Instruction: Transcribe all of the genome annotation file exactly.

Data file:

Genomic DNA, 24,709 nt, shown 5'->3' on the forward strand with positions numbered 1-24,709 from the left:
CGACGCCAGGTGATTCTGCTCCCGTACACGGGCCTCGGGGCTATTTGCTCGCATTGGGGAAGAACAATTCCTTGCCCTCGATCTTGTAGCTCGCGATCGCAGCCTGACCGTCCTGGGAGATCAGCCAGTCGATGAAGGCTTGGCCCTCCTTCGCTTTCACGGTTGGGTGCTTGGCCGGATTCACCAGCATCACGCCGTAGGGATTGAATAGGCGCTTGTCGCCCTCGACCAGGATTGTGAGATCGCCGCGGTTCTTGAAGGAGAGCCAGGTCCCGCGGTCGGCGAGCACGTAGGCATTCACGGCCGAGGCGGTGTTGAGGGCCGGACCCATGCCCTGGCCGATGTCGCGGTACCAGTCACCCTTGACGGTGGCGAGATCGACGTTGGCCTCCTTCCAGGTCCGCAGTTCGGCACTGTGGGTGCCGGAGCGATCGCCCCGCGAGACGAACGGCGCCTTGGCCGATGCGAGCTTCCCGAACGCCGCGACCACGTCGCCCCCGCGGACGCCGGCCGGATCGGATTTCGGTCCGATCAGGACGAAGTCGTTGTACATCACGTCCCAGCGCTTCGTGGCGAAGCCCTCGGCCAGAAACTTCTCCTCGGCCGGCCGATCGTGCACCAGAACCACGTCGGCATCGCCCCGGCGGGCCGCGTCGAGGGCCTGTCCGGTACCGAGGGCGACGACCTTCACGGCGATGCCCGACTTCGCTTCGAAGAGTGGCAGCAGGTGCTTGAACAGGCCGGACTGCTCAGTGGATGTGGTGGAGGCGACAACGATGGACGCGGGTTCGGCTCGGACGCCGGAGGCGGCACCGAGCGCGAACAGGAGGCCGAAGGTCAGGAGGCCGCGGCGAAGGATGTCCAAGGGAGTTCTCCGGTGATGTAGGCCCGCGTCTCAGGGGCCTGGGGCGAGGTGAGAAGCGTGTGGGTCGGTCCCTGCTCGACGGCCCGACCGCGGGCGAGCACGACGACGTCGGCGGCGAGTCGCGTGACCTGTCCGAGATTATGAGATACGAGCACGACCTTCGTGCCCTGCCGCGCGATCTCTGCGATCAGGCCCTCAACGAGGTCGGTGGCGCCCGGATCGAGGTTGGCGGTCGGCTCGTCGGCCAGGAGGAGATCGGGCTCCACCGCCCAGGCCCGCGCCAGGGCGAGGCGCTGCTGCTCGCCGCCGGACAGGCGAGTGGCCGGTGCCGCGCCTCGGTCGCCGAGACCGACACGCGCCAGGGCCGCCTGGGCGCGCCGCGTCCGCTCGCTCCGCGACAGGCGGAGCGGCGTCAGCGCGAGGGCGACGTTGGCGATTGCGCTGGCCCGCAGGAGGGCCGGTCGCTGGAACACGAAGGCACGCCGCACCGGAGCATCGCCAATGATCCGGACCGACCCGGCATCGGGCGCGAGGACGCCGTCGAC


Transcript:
Genomic DNA, 24,709 nt, shown 5'->3' on the forward strand with positions numbered 1-24,709 from the left:
CGACGCCAGGTGATTCTGCTCCCGTACACGGGCCTCGGGGCTATTTGCTCGCATTGGGGAAGAACAATTCCTTGCCCTCGATCTTGTAGCTCGCGATCGCAGCCTGACCGTCCTGGGAGATCAGCCAGTCGATGAAGGCTTGGCCCTCCTTCGCTTTCACGGTTGGGTGCTTGGCCGGATTCACCAGCATCACGCCGTAGGGATTGAATAGGCGCTTGTCGCCCTCGACCAGGATTGTGAGATCGCCGCGGTTCTTGAAGGAGAGCCAGGTCCCGCGGTCGGCGAGCACGTAGGCATTCACGGCCGAGGCGGTGTTGAGGGCCGGACCCATGCCCTGGCCGATGTCGCGGTACCAGTCACCCTTGACGGTGGCGAGATCGACGTTGGCCTCCTTCCAGGTCCGCAGTTCGGCACTGTGGGTGCCGGAGCGATCGCCCCGCGAGACGAACGGCGCCTTGGCCGATGCGAGCTTCCCGAACGCCGCGACCACGTCGCCCCCGCGGACGCCGGCCGGATCGGATTTCGGTCCGATCAGGACGAAGTCGTTGTACATCACGTCCCAGCGCTTCGTGGCGAAGCCCTCGGCCAGAAACTTCTCCTCGGCCGGCCGATCGTGCACCAGAACCACGTCGGCATCGCCCCGGCGGGCCGCGTCGAGGGCCTGTCCGGTACCGAGGGCGACGACCTTCACGGCGATGCCCGACTTCGCTTCGAAGAGTGGCAGCAGGTGCTTGAACAGGCCGGACTGCTCAGTGGATGTGGTGGAGGCGACAACGATGGACGCGGGTTCGGCTCGGACGCCGGAGGCGGCACCGAGCGCGAACAGGAGGCCGAAGGTCAGGAGGCCGCGGCGAAGGATGTCCAAGGGAGTTCTCCGGTGATGTAGGCCCGCGTCTCAGGGGCCTGGGGCGAGGTGAGAAGCGTGTGGGTCGGTCCCTGCTCGACGGCCCGACCGCGGGCGAGCACGACGACGTCGGCGGCGAGTCGCGTGACCTGTCCGAGATTATGAGATACGAGCACGACCTTCGTGCCCTGCCGCGCGATCTCTGCGATCAGGCCCTCAACGAGGTCGGTGGCGCCCGGATCGAGGTTGGCGGTCGGCTCGTCGGCCAGGAGGAGATCGGGCTCCACCGCCCAGGCCCGCGCCAGGGCGAGGCGCTGCTGCTCGCCGCCGGACAGGCGAGTGGCCGGTGCCGCGCCTCGGTCGCCGAGACCGACACGCGCCAGGGCCGCCTGGGCGCGCCGCGTCCGCTCGCTCCGCGACAGGCGGAGCGGCGTCAGCGCGAGGGCGACGTTGGCGATTGCGCTGGCCCGCAGGAGGGCCGGTCGCTGGAACACGAAGGCACGCCGCACCGGAGCATCGCCAATGATCCGGACCGACCCGGCATCGGGCGCGAGGACGCCGTCGAC